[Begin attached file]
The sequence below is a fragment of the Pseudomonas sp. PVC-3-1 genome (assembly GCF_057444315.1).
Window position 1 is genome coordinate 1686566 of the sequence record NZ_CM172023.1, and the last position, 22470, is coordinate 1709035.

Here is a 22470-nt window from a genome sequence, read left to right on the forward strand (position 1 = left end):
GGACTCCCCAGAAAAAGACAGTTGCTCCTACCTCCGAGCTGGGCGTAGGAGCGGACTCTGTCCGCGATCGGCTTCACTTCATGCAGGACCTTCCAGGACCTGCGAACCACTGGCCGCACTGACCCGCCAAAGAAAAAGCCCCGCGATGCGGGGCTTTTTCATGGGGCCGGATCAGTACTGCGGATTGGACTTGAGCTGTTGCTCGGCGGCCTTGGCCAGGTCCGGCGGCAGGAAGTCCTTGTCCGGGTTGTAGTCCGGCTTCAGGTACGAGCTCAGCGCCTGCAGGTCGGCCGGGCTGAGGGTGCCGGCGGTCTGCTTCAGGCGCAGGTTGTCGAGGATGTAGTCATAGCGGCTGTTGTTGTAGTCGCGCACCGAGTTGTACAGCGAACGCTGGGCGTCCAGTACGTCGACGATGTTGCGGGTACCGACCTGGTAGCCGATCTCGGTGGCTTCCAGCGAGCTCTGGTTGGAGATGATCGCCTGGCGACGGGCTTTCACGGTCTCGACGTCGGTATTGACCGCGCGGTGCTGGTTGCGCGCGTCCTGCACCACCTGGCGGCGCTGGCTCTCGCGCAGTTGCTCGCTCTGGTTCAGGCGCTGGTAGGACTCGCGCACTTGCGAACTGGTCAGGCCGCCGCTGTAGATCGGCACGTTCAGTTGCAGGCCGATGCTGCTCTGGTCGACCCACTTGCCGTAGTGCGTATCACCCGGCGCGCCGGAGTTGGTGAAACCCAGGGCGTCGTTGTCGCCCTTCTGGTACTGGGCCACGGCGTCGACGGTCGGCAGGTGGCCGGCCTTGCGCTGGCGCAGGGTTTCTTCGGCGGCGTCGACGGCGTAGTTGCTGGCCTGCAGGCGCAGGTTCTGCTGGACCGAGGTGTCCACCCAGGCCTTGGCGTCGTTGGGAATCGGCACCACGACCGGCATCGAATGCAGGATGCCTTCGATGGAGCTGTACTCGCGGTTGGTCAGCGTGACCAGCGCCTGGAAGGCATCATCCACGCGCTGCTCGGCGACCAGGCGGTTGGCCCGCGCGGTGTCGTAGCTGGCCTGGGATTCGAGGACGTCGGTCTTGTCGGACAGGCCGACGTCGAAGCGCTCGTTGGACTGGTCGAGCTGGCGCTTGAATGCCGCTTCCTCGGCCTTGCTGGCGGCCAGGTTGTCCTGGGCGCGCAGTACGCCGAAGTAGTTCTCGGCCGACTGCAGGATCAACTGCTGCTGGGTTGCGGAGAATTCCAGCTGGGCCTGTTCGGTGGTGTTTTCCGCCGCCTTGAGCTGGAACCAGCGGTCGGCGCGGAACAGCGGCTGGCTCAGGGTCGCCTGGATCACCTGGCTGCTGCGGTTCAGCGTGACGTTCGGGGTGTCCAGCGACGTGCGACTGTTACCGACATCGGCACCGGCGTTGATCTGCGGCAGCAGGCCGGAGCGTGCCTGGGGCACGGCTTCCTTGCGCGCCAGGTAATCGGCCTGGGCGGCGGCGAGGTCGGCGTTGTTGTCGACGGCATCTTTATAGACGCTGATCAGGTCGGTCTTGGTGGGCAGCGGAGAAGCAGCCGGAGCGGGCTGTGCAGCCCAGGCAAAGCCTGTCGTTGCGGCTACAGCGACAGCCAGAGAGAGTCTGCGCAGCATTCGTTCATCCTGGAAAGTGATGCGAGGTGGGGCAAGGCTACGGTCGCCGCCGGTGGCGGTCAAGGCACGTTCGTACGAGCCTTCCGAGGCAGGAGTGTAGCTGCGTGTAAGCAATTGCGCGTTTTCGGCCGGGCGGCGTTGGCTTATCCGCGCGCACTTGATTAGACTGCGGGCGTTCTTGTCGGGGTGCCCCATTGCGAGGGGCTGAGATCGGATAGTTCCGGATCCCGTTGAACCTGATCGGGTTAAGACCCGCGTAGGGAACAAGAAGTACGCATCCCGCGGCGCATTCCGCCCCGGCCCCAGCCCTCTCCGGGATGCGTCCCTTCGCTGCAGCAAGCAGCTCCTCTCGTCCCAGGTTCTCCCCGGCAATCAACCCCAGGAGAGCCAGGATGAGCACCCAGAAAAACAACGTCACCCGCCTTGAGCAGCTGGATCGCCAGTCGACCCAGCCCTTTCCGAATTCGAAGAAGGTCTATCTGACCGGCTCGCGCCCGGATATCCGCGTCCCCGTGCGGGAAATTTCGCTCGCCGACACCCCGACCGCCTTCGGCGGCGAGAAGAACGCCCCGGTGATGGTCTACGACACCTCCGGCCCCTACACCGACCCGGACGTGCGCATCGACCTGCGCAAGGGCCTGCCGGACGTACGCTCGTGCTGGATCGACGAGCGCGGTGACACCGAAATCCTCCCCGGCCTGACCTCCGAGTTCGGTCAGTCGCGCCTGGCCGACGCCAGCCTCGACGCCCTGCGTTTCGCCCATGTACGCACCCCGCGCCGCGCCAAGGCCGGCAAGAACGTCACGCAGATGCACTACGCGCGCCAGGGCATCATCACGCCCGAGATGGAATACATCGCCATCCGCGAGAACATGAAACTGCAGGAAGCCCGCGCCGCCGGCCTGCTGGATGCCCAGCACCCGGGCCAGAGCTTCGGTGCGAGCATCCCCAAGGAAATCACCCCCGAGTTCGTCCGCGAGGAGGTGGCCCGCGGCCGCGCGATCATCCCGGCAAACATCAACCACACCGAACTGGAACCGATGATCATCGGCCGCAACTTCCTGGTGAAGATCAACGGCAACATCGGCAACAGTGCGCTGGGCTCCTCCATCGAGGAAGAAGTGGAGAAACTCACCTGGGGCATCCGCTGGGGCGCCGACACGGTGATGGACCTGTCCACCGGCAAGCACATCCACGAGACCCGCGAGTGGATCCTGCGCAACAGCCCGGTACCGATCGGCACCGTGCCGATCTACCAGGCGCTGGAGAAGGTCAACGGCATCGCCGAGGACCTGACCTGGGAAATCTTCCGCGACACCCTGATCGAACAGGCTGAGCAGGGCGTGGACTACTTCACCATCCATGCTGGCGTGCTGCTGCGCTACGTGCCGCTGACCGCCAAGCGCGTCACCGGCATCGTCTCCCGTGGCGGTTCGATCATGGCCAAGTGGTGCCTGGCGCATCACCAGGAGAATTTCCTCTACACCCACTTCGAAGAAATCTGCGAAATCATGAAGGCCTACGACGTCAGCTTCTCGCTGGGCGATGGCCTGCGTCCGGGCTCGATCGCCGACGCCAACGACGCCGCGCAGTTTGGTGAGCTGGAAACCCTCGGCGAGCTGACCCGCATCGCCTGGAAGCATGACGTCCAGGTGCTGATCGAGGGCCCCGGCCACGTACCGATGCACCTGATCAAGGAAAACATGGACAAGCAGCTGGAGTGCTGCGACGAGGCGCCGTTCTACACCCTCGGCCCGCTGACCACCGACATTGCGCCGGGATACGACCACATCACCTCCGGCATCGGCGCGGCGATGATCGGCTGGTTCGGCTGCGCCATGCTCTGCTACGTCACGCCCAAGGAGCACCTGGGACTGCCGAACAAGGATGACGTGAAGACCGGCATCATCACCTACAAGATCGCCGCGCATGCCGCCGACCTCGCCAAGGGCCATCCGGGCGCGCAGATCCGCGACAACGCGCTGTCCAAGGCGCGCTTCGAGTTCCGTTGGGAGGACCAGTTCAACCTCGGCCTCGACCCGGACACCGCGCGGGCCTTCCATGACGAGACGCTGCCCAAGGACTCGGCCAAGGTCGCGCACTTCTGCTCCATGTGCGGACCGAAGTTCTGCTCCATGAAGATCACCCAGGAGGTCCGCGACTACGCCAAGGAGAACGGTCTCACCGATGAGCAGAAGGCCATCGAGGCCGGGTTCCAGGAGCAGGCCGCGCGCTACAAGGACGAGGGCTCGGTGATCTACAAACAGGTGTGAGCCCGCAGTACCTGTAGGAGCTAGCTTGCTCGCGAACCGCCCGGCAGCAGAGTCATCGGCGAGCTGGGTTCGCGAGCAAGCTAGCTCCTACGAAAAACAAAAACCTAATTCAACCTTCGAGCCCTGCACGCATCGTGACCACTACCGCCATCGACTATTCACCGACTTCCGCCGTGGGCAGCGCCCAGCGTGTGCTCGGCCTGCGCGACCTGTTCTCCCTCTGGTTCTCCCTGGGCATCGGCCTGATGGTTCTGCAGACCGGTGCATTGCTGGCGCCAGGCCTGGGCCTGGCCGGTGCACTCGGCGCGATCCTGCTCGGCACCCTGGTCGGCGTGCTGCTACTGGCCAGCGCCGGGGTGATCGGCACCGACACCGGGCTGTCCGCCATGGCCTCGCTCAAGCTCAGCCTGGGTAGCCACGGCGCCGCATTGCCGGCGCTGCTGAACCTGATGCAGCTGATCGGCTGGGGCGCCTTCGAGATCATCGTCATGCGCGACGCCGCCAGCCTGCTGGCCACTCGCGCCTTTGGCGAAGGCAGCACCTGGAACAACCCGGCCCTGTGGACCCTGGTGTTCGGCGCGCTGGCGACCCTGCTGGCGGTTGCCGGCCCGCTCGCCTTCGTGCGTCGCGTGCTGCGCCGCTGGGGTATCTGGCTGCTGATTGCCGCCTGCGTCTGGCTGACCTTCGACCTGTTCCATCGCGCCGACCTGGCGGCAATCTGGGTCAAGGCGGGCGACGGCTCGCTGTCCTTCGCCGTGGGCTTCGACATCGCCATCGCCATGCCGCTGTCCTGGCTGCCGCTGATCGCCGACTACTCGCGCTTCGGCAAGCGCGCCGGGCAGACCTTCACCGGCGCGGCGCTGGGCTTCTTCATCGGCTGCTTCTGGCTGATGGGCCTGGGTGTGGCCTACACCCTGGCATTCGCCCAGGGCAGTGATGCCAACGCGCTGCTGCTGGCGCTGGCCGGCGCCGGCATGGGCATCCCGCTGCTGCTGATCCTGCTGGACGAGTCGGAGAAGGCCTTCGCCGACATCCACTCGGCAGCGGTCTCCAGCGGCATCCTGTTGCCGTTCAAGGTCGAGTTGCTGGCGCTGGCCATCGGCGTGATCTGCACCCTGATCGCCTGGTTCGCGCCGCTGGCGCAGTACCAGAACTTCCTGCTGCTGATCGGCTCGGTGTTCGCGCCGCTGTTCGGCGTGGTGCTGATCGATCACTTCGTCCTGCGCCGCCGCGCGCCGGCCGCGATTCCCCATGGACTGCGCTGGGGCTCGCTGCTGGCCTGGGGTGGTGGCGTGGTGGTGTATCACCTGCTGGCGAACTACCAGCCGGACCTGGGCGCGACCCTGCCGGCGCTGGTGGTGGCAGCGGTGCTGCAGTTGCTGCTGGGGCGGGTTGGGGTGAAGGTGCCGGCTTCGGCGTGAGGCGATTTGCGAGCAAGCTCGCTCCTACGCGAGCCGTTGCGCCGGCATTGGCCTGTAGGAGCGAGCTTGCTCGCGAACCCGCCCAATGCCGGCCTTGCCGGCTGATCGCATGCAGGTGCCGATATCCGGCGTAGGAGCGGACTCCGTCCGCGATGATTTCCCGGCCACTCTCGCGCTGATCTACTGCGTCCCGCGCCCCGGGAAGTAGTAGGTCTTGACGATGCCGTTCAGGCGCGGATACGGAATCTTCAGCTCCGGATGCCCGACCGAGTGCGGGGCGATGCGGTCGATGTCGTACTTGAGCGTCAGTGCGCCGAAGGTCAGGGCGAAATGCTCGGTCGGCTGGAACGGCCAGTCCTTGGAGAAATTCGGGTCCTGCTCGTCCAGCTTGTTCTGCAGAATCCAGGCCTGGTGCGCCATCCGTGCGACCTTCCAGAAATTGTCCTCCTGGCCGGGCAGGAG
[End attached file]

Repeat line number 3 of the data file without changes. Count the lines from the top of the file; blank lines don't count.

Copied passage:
Here is a 22470-nt window from a genome sequence, read left to right on the forward strand (position 1 = left end):